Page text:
Search Images Maps Play YouTube News Gmail Drive More »
Sign in
Screen reader users: click this link for accessible mode. Accessible mode has the same essential features but works better with your reader.

Patents

  1. Advanced Patent Search
Publication numberUS7442423 B2
Publication typeGrant
Application numberUS 10/423,881
Publication dateOct 28, 2008
Filing dateApr 28, 2003
Priority dateApr 28, 2003
Fee statusPaid
Also published asCA2523866A1, CN1812873A, CN101649672A, EP1633543A2, EP1633543A4, US7993731, US20040213946, US20060154015, WO2004097141A2, WO2004097141A3
Publication number10423881, 423881, US 7442423 B2, US 7442423B2, US-B2-7442423, US7442423 B2, US7442423B2
InventorsRobert J Miller
Original AssigneeShaw Industries Group
Export CitationBiBTeX, EndNote, RefMan
External Links: USPTO, USPTO Assignment, Espacenet
Hard surface-veneer engineered surfacing tiles
US 7442423 B2
Abstract
Engineered tile panels incorporating a hard surface veneer formed from ceramic, glass, and stone layer affixed to the core or substrate which may be assembled gluelessly and which provide uniform grouting gaps upon assembly, is disclosed along with methods therefore.
Images(2)
Previous page
Next page
Claims(11)
1. An engineered tile, comprising:
a generally planar base of selected dimensions and configuration, said base including an upper surface, a lower surface, a first edge incorporating a first cooperating element of an interlocking member, and a second edge incorporating a second cooperating element of said interlocking number;
a veneer layer having a Mohs hardness of greater than 3 and a thickness of between 2 and 8 mm affixed to said upper surface of said base, said veneer layer being dimensioned so as not to overlie said first cooperating member.
2. The engineered tile according to claim 1 where the veneer is composed of a material selected from the group consisting of sliceable natural stone, marble, granite, slate, glass, and ceramics.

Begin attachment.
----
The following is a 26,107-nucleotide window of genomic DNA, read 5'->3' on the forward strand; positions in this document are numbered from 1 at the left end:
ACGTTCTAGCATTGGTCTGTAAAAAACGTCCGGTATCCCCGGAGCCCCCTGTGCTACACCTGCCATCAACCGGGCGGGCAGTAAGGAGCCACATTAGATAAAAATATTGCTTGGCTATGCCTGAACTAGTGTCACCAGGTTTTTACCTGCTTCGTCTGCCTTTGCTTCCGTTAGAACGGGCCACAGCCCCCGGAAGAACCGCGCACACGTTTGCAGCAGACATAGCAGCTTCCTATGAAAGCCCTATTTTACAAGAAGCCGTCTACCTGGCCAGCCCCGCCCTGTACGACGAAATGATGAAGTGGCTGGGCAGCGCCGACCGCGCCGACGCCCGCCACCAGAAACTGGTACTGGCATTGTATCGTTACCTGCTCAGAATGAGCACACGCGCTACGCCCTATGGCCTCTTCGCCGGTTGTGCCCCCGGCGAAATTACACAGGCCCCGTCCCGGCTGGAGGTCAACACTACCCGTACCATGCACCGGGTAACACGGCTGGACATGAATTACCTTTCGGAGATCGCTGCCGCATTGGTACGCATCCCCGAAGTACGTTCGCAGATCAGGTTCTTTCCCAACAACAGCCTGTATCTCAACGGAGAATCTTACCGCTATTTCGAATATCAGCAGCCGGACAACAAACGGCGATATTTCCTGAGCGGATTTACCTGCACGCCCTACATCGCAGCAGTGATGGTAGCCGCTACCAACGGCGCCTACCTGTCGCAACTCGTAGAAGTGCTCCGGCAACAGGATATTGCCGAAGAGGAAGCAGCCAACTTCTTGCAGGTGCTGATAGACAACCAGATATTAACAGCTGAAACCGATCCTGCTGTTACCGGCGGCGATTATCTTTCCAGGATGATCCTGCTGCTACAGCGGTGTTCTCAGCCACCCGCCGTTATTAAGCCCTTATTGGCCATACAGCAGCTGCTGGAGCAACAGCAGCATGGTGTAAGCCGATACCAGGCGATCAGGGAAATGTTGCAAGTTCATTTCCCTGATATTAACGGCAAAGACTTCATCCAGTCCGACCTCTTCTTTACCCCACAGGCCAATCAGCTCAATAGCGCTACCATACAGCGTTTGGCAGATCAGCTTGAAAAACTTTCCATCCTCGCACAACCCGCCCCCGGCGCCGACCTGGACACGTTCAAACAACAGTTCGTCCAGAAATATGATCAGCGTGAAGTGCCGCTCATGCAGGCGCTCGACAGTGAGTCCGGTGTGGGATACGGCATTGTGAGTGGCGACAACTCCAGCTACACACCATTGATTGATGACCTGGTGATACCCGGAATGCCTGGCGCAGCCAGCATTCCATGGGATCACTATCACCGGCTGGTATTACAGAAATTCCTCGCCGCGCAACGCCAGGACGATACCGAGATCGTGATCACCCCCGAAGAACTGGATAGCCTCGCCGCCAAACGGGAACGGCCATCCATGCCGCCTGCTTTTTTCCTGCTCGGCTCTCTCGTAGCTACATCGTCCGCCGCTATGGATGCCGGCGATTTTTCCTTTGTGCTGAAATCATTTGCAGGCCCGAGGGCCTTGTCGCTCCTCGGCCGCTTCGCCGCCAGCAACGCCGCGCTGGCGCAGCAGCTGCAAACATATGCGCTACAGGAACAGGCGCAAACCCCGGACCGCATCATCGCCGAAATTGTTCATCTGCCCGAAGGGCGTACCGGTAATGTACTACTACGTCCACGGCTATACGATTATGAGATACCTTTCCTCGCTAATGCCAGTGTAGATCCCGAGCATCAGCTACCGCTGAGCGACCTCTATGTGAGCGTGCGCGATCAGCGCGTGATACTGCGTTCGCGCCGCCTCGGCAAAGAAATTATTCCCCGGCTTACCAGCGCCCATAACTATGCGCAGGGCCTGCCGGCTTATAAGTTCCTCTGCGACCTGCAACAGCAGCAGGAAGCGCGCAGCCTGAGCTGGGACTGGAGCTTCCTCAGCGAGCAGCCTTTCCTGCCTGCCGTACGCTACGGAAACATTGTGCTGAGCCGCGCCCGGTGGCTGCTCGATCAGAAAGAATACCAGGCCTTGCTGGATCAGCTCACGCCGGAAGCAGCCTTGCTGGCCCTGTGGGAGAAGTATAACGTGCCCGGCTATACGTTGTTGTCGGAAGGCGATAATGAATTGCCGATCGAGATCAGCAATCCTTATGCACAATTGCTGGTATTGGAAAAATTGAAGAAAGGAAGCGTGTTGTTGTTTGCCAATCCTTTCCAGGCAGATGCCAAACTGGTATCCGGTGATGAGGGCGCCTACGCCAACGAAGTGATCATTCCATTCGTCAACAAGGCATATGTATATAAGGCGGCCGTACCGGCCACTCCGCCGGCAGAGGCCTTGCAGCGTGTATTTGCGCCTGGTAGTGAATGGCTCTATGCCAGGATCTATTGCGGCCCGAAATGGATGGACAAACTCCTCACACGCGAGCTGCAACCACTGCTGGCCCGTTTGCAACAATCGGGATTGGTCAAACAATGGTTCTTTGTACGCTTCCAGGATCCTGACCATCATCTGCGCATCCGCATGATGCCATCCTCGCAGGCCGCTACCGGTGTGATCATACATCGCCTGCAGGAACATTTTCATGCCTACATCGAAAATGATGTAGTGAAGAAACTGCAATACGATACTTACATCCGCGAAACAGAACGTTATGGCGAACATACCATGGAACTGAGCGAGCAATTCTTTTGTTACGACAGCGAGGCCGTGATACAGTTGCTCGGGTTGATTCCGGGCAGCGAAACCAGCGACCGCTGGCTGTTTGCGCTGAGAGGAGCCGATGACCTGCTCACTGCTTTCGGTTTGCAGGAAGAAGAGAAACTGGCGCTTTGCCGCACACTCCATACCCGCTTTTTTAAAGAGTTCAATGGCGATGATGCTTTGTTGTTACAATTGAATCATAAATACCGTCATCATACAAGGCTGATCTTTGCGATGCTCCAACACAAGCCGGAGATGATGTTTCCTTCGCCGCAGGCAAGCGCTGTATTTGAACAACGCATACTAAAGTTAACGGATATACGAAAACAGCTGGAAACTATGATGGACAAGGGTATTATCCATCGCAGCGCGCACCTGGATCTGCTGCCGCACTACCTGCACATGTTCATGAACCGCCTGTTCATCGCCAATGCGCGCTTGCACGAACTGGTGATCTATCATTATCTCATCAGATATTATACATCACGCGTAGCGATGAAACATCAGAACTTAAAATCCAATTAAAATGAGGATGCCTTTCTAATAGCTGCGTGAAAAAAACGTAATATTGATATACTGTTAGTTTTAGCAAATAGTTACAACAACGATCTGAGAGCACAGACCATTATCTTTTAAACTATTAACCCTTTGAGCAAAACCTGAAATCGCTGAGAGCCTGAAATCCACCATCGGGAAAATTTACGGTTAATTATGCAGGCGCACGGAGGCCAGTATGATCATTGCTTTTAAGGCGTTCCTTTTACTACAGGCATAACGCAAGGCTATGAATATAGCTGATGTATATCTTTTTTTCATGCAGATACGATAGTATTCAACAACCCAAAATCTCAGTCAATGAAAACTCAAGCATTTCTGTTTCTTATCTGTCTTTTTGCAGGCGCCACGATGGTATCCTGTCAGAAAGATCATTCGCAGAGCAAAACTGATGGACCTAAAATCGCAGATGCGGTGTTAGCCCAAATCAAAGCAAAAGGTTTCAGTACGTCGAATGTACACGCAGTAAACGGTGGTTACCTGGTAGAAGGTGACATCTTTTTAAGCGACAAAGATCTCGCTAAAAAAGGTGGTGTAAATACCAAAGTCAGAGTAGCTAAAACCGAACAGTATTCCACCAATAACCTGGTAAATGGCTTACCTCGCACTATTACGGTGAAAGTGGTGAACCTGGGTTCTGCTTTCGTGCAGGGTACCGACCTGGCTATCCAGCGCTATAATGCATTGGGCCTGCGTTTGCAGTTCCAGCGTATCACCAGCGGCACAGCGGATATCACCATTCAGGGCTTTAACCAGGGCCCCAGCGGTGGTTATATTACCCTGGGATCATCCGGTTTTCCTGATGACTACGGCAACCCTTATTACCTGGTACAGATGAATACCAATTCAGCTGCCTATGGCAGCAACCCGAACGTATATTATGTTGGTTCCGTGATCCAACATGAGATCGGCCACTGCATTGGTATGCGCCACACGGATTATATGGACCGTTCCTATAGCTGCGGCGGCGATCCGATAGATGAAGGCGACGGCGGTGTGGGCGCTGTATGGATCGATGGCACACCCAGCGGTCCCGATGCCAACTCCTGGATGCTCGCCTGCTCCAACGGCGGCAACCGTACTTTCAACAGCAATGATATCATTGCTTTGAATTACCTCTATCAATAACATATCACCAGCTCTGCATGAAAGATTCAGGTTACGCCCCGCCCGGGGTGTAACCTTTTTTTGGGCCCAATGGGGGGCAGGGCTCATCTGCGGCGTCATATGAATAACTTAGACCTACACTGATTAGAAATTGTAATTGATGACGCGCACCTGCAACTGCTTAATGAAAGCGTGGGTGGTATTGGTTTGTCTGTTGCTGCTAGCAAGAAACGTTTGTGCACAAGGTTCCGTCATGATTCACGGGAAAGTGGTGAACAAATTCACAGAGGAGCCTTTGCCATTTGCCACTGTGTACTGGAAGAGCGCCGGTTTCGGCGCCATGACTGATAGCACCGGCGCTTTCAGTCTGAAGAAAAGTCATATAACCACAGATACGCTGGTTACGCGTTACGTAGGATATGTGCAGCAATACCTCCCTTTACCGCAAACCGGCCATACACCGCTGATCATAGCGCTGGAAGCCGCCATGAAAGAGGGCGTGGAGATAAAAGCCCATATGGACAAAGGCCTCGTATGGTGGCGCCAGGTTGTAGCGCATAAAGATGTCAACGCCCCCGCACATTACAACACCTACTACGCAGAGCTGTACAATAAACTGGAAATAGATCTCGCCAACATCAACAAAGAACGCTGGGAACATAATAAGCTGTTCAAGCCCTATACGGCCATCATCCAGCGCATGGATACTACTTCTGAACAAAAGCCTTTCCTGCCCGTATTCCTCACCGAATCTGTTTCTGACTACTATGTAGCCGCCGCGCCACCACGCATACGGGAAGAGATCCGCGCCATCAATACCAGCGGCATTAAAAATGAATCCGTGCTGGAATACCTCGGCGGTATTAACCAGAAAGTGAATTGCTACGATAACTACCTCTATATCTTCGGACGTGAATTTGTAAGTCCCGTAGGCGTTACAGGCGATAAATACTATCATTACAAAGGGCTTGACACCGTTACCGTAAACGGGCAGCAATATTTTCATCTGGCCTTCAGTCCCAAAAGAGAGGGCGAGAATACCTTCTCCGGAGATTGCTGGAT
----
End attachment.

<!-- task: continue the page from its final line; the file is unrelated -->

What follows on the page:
3. The engineered tile according to claim 2 where the veneer is a ceramic of a type selected from the group consisting of Monocuttura ceramic, Monoporosa ceramic, porcelain ceramic, or multi-casted ceramic.
4. The engineered tile according to claim 1 where the veneer has a breaking modulus greater than 10 N/mm2.
5. The engineered tile according to claim 4 where the veneer has a breaking modulus greater than 30 N/mm2.
6. The engineered tile according to claim 2 where the veneer is sliced and polished natural marble of a thickness of between 4 and 6 mm.
7. A flooring tile, comprising:
A stable, substantially rigid, generally planar substructure sheet having a thickness of between 4 and 10 mm and defining an upper and lower surface of a select geometric configuration, said sheet defining at least a first and second edges where the first edge features a profiled tongue structure projecting therefrom in a plane generally parallel to the upper core surface and said second edge including a groove recess corresponding in shape and dimension to the profiled tongue of the first edge, where inserting said tongue structure of said first edge into the groove structure of said second edge interconnects abutting tiles;
a veneer layer affixed to said upper surface of said sheet, said veneer layer being composed of a material selected from the group consisting of sliceable natural stone, marble, granite, slate, glass, and ceramics, where said veneer has a thickness of 3-10 mm and possesses a Mohs hardness of at least 3.
8. A flooring tile according to claim 7 where veneer layer is recessed from the edges of the core and comprises a plurality of discrete segments disposed on the core so as to provided uniformly spaced gaps having a depth corresponding to the thickness of the veneer combined with the adhesive and having a pre-selected width between adjacent segments for receiving and retaining grout.
9. A flooring tile according to claim 7 where the veneer has a breaking modulus greater than 30 N/mm2.
10. The flooring tile according to claim 8 where the tongue and groove profile force interlocked abutting panels of abutting tiles towards each other in compression for glueless installation.
11. The flooring tile according to claim 10 where the tile is cuttable with conventional powered dry saws.
Description
FILED OF THE INVENTION

This invention relates to engineered, veneer, hard surface tile panel for architectural use and particularly in flooring applications. More specifically, the invention relates to pre-sized panels with a substrate on which is laminated a hard surface layer of ceramics, porcelains, marbles, granites or stone.

BACKGROUND OF THE INVENTION